Series/Festivals

Week of March 13, 2002

 Art and Cultural Awakenings: Middle Eastern Film. The Missouri Historical Society presents a series highlighting Islamic and Arab cultures. This week's film is Ramin Serry's Maryam (2000). Maryam Armin (Mariam Parris), a beautiful 16-year-old Iranian-born transplant so out of touch with her roots she prefers to be called Mary, has goo-goo eyes for a dim-bulb blond boy and dreams of becoming a newscaster -- Jessica Savitch, actually. It's November 1979, and Mary's cousin, college student Ali (David Ackert), has come from Iran to stay with Mary's family in suburban New Jersey, bringing with him an anti-Shah, pro-Ayatollah Khomeini sentiment -- which renders the entire Armin household pariahs among flag-waving Americans who, after hostages are taken at the U.S. Embassy in Tehran and the shah moves to New York for medical care, demand the bombing of Iran. The Armins are torn (and torn apart) by their own neighbors' newfound racism, Ali's devotion to Islam and the ayatollah and Dr. Armin's long-buried secret that involves the death of his own brother when the whole family lived in Iran. It's a shame this movie's been sitting without distribution for two years, and it would be no less a tragedy if it were viewed solely through post-Sept. 11 eyes; it's a wise and powerful tale of race and culture forcefully told, with superb performances throughout. Parris, especially, is astonishing: the wise and weary adolescent caught between cultures without ever playing the role of mawkish casualty. Plays at 7 p.m. March 19 at the Missouri Historical Society. (RW)

John Singer Sargent Film Series. The St. Louis Art Museum presents a series, in conjuntion with their Sargent exhibit, of films set in the early 20th century that reflect the spirit of the time. This week features Gillies MacKinnon's Behind the Lines (1997). Set during World War I at a mental hospital for shell-shocked soldiers, Behind the Lines (which is based on Pat Barker's novel Regeneration) observes four men who grapple with diverse but equally disturbing reactions to trench warfare: a pair of British poets (Stuart Bunce and James Wilby), a working-class man who becomes an officer (Jonny Lee Miller) and the psychiatrist who treats them (Jonathan Pryce). Their discussions and confrontations question the morality of repairing and returning the emotionally wounded to the front lines, only for them to die. The film features skillful performances that take the theoretical implications and make them immediate and momentous, and the appropriately somber color scheme emphasizes the grays and browns of war, intensifying the psychological gloom. Plays at 7:30 p.m. March 15 at the St. Louis Art Museum. (DC)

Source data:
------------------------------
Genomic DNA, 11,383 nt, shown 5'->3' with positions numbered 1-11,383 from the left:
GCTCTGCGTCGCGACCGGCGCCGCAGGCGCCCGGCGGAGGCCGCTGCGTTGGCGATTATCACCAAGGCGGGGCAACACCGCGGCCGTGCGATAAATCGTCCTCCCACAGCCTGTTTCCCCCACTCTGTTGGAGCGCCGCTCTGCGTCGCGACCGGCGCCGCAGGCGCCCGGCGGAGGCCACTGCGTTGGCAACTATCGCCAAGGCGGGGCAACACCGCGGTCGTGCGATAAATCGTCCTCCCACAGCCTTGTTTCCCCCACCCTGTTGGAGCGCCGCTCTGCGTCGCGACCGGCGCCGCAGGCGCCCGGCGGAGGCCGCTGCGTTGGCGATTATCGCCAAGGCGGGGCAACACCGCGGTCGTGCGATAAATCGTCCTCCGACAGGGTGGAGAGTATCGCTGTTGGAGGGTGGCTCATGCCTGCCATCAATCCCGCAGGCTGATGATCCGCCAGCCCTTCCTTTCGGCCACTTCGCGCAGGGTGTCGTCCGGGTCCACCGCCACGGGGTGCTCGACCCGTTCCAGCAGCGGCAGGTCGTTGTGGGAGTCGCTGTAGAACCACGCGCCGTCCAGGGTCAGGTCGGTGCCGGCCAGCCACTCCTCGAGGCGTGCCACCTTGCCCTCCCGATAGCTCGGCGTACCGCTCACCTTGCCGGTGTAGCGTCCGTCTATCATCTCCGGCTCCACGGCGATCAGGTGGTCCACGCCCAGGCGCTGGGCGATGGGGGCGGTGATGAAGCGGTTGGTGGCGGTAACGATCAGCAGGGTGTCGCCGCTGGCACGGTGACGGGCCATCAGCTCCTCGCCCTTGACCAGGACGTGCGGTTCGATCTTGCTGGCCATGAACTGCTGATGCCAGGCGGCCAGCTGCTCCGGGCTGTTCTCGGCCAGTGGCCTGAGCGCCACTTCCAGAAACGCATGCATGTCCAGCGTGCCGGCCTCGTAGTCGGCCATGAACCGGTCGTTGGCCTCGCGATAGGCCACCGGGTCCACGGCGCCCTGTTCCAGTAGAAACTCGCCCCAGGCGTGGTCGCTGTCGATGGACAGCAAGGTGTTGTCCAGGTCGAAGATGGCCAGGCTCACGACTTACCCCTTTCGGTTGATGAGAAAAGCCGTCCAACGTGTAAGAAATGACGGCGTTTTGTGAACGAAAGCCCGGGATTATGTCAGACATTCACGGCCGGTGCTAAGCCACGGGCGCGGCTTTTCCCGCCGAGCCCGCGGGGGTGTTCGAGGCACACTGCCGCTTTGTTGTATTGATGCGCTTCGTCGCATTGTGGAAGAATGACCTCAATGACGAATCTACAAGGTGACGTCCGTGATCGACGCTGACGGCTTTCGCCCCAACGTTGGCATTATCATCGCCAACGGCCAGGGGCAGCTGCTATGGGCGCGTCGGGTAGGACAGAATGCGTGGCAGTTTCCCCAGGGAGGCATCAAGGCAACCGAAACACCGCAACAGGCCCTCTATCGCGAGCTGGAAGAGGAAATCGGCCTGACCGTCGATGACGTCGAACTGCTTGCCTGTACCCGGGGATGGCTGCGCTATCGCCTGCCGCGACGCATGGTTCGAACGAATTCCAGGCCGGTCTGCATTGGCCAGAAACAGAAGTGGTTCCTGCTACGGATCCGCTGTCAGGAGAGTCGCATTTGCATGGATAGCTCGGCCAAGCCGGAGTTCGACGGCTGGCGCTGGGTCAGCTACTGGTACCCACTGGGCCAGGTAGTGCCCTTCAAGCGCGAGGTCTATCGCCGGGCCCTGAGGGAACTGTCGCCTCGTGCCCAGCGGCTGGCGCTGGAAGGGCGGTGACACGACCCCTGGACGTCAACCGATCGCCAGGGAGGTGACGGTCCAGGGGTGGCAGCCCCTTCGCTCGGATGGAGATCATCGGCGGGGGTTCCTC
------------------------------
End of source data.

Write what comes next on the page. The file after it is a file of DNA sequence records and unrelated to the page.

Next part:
SLIFF Best of the Fest. Webster University and the St. Louis International Film Festival present a showcase of audience favorites and award winners from the 2001 festival. On March 15, two films will be shown: In Fei Xie's Song of Tibet, which shows at 7 p.m., a young Chinese woman returns to her native village and learns about her grandmother's rich life; at 9 p.m., Craig Mazin's The Specials satirizes the world of comic-book superheroes by examining the lowest of the low, the Specials, who have to do all the superhero dirty work while other, more famous crews grab the glory. Written by St. Louisian James Gunn. Roland Suso's The Tunnel shows at 8 p.m. on March 16; the film, which is set in East Germany shortly after the Berlin Wall was built, tells of a group who builds a tunnel beneath the wall to smuggle family and friends to the western side. Acts of Worship, directed by Rosemary Rodriguez, will show at 7 p.m. on March 17. Set on the Lower East Side of NYC, the film examines the intertwining lives of a photographer and a junkie. And at 9 p.m. March 17, St. Louisian Bill Boll's April Is My Religion will be presented; it's a coming-of-age story about a fledgling college student who plunges into an existential abyss and attempts to find his way out with the aid of booze and hallucinogens. All films play at Webster University. NR

Steinbeck Film Series. The St. Louis Public Library, in association with the Webster University Film Series, celebrates the 100th anniversary of American novelist John Steinbeck's birth with a series of adaptations of his work. This week features Lewis Milestone's 1949 adaptation of Steinbeck's The Red Pony. Starring Myrna Loy and Robert Mitchum, The Red Pony examines the life of a boy, his horse and his attempts to escape a tense family atmosphere. Plays at 7 p.m. March 18 at the Central branch of the St. Louis Public Library, 1415 Olive. NR

 
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